Fantastic! It’s one of those books which you either immediately connect to or switch off from. I wasn’t sure whether I’d like it because a few reviews said that the book leaves the reader hanging, and does not have a conclusive end. From a conventional perspective that’s probably true, but I felt that was precisely the point of the book – there are some things that will remain unknown. We need to acknowledge that in our lives and continue seeking or come to terms with it. It is that very human search for connection and meaning that made this book work for me. The other reason I was skeptical was because it was also described as an ‘American novel’, insinuating a deep cultural connect I feared I would miss out on. That fear proved unfounded since the work is nothing if not universal in its roots.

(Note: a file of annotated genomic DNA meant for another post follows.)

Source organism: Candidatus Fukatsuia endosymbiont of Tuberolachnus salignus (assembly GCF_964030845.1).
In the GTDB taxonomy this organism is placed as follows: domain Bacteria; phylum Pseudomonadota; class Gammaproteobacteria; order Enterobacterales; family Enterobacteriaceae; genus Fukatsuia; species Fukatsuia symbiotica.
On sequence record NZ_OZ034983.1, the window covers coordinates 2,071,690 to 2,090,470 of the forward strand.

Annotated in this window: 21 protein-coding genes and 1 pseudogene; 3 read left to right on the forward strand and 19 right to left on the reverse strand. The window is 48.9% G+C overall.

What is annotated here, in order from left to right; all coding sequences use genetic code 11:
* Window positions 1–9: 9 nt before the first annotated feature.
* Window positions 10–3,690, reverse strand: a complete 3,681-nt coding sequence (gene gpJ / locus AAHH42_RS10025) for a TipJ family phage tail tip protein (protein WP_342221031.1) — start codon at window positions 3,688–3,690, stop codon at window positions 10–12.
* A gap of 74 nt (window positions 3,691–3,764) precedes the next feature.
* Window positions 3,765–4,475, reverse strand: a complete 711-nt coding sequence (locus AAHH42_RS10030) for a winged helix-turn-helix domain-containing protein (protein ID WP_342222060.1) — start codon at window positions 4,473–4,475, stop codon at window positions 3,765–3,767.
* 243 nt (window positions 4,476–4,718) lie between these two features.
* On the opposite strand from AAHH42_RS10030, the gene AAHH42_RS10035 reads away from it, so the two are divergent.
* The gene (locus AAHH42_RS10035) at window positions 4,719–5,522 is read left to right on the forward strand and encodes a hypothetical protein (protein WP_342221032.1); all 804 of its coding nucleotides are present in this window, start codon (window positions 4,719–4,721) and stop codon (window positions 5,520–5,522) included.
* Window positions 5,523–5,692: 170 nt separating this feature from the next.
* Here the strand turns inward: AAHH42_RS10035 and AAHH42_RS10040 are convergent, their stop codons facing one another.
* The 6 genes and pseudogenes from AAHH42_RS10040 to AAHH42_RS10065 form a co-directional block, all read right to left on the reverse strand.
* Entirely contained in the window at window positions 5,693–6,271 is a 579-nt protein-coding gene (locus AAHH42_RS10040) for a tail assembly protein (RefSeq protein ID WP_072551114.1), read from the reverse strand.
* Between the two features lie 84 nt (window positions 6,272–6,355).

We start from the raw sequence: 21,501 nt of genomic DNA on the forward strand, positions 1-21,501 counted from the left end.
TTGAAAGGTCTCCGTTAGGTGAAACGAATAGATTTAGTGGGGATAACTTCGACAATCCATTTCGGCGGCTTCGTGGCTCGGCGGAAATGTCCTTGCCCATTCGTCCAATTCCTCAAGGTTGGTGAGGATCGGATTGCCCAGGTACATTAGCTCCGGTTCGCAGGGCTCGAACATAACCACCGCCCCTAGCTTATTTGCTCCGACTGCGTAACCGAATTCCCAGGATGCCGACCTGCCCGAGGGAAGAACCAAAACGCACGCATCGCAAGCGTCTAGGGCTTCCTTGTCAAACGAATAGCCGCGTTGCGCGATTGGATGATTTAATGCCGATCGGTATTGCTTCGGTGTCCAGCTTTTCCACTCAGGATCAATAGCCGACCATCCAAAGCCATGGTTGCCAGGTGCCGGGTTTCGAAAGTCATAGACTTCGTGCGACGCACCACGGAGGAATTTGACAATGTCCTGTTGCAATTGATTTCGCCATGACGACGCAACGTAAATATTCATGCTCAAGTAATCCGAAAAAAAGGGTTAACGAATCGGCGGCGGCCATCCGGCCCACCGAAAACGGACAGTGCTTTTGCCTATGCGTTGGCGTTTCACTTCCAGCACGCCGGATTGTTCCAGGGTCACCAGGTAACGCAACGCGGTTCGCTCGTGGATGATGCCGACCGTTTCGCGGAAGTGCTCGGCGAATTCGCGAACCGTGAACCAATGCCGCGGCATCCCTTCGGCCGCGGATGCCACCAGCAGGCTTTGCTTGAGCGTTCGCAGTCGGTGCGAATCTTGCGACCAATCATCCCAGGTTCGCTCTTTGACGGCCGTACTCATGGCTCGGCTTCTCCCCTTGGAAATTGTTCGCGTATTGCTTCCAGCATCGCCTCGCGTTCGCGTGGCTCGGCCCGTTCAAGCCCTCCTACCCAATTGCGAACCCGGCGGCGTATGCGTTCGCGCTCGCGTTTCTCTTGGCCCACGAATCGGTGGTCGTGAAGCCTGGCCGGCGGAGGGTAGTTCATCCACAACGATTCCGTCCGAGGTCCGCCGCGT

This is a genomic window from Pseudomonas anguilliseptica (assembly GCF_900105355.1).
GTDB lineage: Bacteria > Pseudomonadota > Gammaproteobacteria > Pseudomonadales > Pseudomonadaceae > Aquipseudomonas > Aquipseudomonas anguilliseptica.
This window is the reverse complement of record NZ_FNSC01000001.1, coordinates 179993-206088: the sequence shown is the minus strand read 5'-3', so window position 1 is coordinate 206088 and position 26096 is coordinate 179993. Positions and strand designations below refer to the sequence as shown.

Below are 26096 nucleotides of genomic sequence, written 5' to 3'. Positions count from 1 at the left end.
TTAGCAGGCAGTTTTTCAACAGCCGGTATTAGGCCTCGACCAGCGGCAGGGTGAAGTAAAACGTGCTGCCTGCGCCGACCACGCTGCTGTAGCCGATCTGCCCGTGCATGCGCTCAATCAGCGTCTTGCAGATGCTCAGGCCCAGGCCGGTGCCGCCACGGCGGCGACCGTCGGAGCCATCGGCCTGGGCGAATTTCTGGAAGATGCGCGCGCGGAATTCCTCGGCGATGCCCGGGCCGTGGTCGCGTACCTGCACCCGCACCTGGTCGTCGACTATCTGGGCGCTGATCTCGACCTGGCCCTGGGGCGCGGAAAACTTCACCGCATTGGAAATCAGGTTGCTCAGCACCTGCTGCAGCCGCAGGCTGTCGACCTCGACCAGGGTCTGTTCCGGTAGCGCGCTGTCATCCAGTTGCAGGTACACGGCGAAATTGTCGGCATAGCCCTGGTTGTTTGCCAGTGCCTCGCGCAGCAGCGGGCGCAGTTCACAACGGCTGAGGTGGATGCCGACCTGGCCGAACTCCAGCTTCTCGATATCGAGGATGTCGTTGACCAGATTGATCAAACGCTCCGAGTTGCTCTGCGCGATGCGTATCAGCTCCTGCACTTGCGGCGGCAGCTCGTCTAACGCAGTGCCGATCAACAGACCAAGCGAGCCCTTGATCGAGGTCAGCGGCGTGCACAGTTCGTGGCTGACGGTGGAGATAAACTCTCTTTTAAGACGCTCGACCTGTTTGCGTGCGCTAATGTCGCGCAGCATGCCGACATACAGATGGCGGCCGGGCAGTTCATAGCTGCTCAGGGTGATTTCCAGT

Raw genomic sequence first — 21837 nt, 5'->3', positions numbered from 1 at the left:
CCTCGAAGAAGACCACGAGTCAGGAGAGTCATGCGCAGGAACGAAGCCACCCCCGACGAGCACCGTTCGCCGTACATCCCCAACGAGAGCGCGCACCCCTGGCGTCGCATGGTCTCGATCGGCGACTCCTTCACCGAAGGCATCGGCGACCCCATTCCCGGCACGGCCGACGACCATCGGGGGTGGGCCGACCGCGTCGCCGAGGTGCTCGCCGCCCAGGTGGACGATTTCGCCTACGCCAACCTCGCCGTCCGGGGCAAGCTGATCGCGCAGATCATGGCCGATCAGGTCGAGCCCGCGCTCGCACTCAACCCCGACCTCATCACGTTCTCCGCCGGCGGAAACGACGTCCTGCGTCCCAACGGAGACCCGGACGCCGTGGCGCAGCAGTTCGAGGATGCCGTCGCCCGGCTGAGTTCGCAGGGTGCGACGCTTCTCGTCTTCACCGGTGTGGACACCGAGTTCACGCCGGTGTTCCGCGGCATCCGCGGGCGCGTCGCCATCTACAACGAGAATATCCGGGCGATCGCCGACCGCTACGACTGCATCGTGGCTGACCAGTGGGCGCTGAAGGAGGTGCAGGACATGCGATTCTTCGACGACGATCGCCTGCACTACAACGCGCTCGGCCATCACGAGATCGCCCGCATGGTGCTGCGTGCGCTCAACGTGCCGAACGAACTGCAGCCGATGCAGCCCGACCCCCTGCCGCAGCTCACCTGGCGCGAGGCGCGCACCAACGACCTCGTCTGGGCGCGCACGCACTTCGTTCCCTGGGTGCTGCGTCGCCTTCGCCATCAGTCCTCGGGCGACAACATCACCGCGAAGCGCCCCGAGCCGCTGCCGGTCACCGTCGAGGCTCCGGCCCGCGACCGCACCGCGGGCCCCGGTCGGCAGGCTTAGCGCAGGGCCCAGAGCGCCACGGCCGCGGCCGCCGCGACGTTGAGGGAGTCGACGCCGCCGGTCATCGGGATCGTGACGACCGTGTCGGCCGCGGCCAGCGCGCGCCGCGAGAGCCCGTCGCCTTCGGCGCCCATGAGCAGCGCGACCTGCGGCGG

The action is mostly centred around the Pinnacles, a rock formation in the Californian desert, and the various intriguing happenings around it. Hari Kunzru has created a vast spectrum of characters, across several centuries. A British rock star, an Iraqi teenager, a family consisting of an Indian, an American and their son, believers of an alien worshiping cult, and so on. There is some immense imagination that is evident in the way the characters have been crafted – we can sense their back stories even when it’s not overtly mentioned. The narrative does not flow linearly, but I didn’t find it difficult to pick up the pieces of specific character plots or to identify their presence in others’ plots. More